Review: Sanyo SCP-2700
The SCP-2700 has nearly the perfect footprint for the teenage messaging freak. It is small, somewhat sleek, relatively attractive, and very light weight. In other words, it is easy to carry around. The sides and edges are rounded, making it comfortable to hold in your hand. The back plate covering the battery has some slight texture to it due to the checkered pattern, but the rest of the plastics are smooth. This phone was made to fit in your jeans pocket.
The front has a pretty good sized screen, navigation controls, and a full QWERTY keyboard. The navigation controls are one of the phone's weaknesses. The D-pad is a small rectangle that has a high edge to it. It's just a hair too high, in my opinion. It sticks out noticeably from the surface of the phone. The real problem is the center button. It was very loose. I could wiggle the button all over the place. Travel and feedback of this button was less than I'd like for such an important and oft-used button.
AD article continues below...
Immediately next to either side of the D-pad are the soft keys and "text" and "back" keys. All four keys have good travel and feedback. The proximity of the soft keys to the D-pad make navigating quick. The "text" button is a dedicated button to initiate a new text message. I like the idea, but would prefer to see this key placed somewhere on the QWERTY keyboard itself. The send/end keys, placed closer to the outer edges of the phone, are easy to find, but felt a bit on the mushy side.
The full QWERTY keyboard on our production review unit shows remarkable improvement over the units we saw at CTIA just a few weeks ago. The keyboard is well executed. It is very tiny, and I feared for a moment that I would have trouble using it. Instead, I adjusted to it faster than most other keyboards I've used in recent memory. The keys have a great shape to them and the perfect amount of travel and feedback. The only criticism I'd voice is that there's a little bit too much side-to-side wiggle with the keys. This is only noticeable if you wiggle them on purpose. I didn't notice it when typing out messages.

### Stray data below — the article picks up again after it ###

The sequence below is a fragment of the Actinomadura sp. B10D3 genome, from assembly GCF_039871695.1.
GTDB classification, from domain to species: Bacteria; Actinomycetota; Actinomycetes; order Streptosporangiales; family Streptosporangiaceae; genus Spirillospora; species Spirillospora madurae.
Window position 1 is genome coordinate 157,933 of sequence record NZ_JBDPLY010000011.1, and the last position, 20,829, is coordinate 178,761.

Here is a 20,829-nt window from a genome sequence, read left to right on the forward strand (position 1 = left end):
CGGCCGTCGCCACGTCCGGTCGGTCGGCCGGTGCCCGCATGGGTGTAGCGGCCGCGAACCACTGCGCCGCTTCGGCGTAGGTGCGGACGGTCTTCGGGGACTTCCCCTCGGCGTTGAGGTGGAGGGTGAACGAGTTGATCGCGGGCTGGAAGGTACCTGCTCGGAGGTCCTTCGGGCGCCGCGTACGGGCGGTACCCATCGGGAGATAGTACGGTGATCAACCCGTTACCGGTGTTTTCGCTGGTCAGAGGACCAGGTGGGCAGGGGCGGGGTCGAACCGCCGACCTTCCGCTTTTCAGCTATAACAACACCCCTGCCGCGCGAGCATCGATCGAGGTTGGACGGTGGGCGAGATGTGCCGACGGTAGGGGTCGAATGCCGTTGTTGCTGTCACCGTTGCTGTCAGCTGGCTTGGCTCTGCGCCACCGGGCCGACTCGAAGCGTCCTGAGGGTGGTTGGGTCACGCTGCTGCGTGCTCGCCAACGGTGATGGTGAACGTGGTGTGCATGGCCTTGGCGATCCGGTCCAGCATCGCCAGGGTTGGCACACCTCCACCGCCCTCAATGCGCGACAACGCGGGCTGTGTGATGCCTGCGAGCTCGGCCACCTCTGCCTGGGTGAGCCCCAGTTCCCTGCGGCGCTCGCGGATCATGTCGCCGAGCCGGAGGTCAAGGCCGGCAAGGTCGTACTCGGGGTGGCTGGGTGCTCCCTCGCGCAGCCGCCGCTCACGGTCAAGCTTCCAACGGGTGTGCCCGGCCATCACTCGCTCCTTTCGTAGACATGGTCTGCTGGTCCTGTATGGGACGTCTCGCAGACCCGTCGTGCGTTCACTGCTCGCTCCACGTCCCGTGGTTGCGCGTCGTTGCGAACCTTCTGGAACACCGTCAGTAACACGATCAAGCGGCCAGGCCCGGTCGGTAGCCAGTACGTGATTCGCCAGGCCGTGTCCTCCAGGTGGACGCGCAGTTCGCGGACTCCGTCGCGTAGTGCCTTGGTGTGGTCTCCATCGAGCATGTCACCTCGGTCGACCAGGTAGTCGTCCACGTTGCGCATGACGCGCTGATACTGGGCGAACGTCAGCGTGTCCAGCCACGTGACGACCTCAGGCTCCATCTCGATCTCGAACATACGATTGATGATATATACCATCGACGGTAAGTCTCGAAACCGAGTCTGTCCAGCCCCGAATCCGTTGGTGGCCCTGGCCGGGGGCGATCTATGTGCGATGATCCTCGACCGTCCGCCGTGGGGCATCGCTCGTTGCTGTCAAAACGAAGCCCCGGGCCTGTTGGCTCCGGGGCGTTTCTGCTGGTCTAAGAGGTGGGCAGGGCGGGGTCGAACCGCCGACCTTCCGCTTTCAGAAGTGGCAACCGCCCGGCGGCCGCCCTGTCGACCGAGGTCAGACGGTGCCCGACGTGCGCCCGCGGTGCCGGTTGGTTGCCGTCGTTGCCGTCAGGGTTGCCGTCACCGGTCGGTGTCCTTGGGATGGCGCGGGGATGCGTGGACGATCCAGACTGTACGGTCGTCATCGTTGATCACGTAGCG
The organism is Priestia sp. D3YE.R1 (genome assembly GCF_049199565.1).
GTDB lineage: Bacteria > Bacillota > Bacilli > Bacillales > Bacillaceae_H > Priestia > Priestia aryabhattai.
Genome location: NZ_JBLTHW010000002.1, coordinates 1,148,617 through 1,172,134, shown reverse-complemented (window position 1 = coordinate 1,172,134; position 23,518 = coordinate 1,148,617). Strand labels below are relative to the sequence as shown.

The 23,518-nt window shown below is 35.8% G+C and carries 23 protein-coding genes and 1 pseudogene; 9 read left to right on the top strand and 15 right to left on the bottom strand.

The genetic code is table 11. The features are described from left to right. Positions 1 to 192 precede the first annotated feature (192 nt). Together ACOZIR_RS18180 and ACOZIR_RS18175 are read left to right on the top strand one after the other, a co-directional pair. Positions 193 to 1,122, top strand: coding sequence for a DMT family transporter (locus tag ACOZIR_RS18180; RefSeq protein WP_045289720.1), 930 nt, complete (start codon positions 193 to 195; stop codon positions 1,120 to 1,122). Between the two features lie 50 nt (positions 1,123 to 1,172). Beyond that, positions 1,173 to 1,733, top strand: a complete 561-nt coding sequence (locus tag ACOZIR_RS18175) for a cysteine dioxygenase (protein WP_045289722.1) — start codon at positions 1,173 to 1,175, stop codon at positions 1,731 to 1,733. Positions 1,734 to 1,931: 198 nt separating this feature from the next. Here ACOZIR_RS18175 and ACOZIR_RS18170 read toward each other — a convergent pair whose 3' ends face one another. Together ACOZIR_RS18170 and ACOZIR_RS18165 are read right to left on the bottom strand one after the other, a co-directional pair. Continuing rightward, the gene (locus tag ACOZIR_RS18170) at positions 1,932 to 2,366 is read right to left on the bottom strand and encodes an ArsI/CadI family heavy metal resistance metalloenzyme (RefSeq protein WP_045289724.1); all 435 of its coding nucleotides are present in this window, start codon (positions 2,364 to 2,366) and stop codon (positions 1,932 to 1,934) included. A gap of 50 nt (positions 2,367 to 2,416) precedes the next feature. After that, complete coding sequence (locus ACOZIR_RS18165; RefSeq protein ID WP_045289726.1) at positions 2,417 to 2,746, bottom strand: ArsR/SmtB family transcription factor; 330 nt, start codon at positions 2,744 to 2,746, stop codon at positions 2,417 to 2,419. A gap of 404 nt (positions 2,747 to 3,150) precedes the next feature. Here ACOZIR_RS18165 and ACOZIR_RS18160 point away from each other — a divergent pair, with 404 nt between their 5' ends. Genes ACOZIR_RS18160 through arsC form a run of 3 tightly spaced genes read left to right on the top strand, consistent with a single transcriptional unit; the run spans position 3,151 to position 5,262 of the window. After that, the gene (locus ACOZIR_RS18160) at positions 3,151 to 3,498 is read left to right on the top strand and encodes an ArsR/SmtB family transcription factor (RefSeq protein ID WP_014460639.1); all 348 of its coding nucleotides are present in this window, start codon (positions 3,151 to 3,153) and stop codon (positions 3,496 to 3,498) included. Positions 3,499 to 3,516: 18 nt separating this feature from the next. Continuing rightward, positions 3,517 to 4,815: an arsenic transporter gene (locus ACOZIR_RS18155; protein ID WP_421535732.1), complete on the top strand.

The volume toggle is placed on the left side of the 2700. It stands out well, and has good travel and feedback. The dedicated camera key is below it. It doesn't feel as good as the volume toggle, and comes off a bit mushy, with no firm click until you're really pressed it down. There is a microUSB port on the left side of the phone for charging and data transfer. The right side of the phone has only a 2.5mm headset jack.
The battery cover comes off easily enough, but there's no real need to remove it given that there's no microSD slot hiding under there.
Review: Microsoft Lumia 650 for Cricket Wireless
Microsoft's mid-range Lumia 650 is a more attractive option than Microsoft's other handsets and is quite affordable. This Windows 10 Mobile smartphone should appeal to budget-minded shoppers who prefer prepaid services and are already invested in the Windows platform.
Review: ZTE ZMax for T-Mobile / MetroPCS
The ZMax is a budget phablet available from both T-Mobile and MetroPCS. This Android handset should appeal to cost-conscious buyers who want the biggest screen they can afford.
Review: ZTE ZMax Pro for MetroPCS
The ZMax Pro is an Android smartphone that delivers a premium experience and powerful performance at an affordable price point. This budget-minded handset is no cheap simpleton.
Review: Coolpad Catalyst for T-Mobile
Coolpad is back with another handset for T-Mobile. The Catalyst is a low-cost Android smartphone for novice or older users.
Hands-On with the BlackBerry DTEK50
BlackBerry's DTEK50 may be a rebadge of the Alcatel Idol 4, but it still manages to look and feel like a BlackBerry. This slim slab should appeal most to those who need enterprise-class security for their business smartphone.